News Archive

Georgia Tech Observatory Holds Final Public Night of Semester

The Georgia Tech Observatory hosts the public for the final time this academic year.

Seeing Moire in Graphene

The ability to determine the rotational orientation of graphene sheets and map strain is useful for understanding the electronic and transport properties of multiple layers of graphene, a one-atom thick form of carbon with potentially revolutionary semiconducting properties.

Sea Turtle Travel: Study Shows How Hatchlings Use their Flippers to Move Quickly on Sand

Georgia Tech researchers conducted the first field study showing how endangered loggerhead sea turtle hatchlings use their limbs to move quickly on a variety of terrains in order to reach the ocean.

Making Contact: New Study Quantifies the Electron Transport Effects of Placing Metal Contacts onto Graphene

Using large-scale supercomputer calculations, researchers have analyzed how the placement of metallic contacts on graphene changes the electron transport properties of the material as a factor of junction length, width and orientation.

Searching for Black Holes Born with Galaxies

The first-of-its-kind simulation suggests that direct formation of these black holes would be accompanied by specific kinds of intense radiation, including X-rays and ultraviolet emission that would shift to infrared by the time they reach the telescope. The black holes would also likely spawn massive metal-free stars, a finding that was unexpected.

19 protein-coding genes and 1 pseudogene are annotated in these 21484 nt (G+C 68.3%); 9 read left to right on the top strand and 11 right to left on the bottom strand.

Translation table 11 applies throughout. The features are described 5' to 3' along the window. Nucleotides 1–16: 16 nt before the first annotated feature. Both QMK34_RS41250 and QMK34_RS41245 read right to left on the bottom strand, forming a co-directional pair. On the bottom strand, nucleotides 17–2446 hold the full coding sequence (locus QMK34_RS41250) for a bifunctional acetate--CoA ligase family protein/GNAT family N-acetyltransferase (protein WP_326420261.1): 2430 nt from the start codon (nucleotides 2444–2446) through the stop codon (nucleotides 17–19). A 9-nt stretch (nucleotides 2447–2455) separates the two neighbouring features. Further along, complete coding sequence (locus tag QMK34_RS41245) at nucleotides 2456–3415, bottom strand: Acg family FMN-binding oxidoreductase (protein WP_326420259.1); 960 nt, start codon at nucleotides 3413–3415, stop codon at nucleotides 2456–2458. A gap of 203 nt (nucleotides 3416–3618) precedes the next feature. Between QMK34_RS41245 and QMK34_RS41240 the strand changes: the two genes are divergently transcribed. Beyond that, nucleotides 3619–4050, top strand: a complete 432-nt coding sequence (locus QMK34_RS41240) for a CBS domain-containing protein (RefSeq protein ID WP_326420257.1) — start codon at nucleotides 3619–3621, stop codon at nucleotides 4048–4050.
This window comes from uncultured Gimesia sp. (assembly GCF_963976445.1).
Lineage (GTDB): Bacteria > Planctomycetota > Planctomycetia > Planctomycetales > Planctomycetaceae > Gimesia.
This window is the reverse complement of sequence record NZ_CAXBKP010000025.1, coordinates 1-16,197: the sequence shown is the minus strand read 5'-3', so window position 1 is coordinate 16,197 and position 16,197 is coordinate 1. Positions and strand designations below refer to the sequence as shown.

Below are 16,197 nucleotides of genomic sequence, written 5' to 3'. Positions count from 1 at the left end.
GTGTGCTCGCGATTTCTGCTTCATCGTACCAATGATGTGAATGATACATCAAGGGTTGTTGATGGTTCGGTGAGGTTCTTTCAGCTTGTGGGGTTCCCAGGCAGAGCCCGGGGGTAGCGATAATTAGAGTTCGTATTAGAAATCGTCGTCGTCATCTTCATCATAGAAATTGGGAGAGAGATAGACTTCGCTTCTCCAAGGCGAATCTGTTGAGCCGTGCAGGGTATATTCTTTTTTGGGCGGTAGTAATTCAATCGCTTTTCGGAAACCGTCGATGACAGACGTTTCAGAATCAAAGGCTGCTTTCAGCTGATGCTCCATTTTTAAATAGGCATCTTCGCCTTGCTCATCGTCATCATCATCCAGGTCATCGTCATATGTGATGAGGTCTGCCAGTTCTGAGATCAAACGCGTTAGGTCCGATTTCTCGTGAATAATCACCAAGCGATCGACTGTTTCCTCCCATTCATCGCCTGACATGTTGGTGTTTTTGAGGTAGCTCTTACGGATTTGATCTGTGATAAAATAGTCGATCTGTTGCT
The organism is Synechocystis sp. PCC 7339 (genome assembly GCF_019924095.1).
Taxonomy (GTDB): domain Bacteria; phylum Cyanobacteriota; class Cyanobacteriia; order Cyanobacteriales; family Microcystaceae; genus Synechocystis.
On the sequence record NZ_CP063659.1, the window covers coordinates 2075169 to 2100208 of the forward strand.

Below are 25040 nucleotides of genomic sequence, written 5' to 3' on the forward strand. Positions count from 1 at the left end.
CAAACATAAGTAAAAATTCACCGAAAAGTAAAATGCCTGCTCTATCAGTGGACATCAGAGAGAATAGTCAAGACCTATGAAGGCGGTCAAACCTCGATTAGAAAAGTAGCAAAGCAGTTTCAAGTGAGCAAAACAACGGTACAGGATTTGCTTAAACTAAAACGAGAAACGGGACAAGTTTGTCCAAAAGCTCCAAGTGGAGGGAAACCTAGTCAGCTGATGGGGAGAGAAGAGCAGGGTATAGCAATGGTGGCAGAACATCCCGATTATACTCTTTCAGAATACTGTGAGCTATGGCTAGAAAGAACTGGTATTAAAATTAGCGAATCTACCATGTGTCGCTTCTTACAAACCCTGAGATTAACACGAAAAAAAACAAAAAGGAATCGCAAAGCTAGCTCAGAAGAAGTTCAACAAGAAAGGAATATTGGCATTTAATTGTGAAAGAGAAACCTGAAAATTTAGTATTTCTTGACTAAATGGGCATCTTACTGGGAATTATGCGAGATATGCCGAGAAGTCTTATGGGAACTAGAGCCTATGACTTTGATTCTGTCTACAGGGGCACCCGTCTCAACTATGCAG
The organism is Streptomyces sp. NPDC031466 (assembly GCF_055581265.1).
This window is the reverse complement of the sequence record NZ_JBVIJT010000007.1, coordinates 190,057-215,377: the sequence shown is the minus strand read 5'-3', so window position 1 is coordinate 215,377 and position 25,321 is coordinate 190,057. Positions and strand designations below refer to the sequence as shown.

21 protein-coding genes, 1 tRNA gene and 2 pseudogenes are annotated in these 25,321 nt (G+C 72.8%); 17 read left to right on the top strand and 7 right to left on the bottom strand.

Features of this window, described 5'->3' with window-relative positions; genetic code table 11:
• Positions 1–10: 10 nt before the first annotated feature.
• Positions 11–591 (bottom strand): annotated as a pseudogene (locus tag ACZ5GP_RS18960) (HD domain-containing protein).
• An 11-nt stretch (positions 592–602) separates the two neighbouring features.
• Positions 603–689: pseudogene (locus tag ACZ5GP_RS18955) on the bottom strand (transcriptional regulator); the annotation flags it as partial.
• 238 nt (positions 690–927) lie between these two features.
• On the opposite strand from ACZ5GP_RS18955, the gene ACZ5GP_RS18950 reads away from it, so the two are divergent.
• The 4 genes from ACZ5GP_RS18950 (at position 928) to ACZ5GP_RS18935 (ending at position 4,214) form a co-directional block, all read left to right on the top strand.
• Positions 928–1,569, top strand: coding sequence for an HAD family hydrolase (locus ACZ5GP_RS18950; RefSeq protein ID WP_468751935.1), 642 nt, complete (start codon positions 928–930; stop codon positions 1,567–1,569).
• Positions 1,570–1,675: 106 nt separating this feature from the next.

Center for Teaching and Learning Recognizes Sciences Faculty for Educational Excellence

Nearly 50 College of Sciences faculty are receiving Center for Teaching and Learning awards for excellence in teaching.  

What’s Creating Galaxy-Spanning Cold Gas Filaments in Galaxy Clusters? Research Points to Burps from Supermassive Black Holes

Two Georgia Tech physicists may have come up with an answer for how cold gas filaments can stretch for tens of thousands of light-years from the super hot centers of galaxy clusters. 

A "Gut Reaction" to Georgia Tech Biology Research

The National Science Foundation's "Discovery Files" radio feature has highlighted the work of Brian Hammer, Will Ratcliff, Samuel Brown, and Peter Yunker in a 90-second audio feature titled "A Gut Reaction." The feature was based on a paper published on Feb. 6, 2017 in the journal Nature Communications. 

Simple Linking of Units Gives Legged Robots New Way to Navigate Difficult Terrain

Researchers are working to develop simple, low-cost, legged robots capable of linking and unlinking to accomplish tasks, such as gap traversal, stair climbing, and object transport over uneven terrains.